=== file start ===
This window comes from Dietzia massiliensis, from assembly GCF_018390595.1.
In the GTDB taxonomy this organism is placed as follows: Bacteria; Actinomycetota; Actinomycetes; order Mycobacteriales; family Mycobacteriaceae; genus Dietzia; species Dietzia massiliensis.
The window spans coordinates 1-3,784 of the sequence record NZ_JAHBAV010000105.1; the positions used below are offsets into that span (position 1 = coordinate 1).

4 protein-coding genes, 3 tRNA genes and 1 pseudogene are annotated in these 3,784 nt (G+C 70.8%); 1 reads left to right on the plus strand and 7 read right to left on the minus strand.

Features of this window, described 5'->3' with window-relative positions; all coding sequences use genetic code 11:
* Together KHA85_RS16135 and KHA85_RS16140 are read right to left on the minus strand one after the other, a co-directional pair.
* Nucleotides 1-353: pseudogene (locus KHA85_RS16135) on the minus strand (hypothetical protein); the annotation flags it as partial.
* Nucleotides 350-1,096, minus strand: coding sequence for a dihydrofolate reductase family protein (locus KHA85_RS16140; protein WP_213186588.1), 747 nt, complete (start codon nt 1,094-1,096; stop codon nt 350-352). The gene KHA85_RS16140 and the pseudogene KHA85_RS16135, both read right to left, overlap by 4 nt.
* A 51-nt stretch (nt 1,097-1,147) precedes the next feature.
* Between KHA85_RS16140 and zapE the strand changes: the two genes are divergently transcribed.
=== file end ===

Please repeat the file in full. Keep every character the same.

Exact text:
This window comes from Dietzia massiliensis, from assembly GCF_018390595.1.
In the GTDB taxonomy this organism is placed as follows: Bacteria; Actinomycetota; Actinomycetes; order Mycobacteriales; family Mycobacteriaceae; genus Dietzia; species Dietzia massiliensis.
The window spans coordinates 1-3,784 of the sequence record NZ_JAHBAV010000105.1; the positions used below are offsets into that span (position 1 = coordinate 1).

4 protein-coding genes, 3 tRNA genes and 1 pseudogene are annotated in these 3,784 nt (G+C 70.8%); 1 reads left to right on the plus strand and 7 read right to left on the minus strand.

Features of this window, described 5'->3' with window-relative positions; all coding sequences use genetic code 11:
* Together KHA85_RS16135 and KHA85_RS16140 are read right to left on the minus strand one after the other, a co-directional pair.
* Nucleotides 1-353: pseudogene (locus KHA85_RS16135) on the minus strand (hypothetical protein); the annotation flags it as partial.
* Nucleotides 350-1,096, minus strand: coding sequence for a dihydrofolate reductase family protein (locus KHA85_RS16140; protein WP_213186588.1), 747 nt, complete (start codon nt 1,094-1,096; stop codon nt 350-352). The gene KHA85_RS16140 and the pseudogene KHA85_RS16135, both read right to left, overlap by 4 nt.
* A 51-nt stretch (nt 1,097-1,147) precedes the next feature.
* Between KHA85_RS16140 and zapE the strand changes: the two genes are divergently transcribed.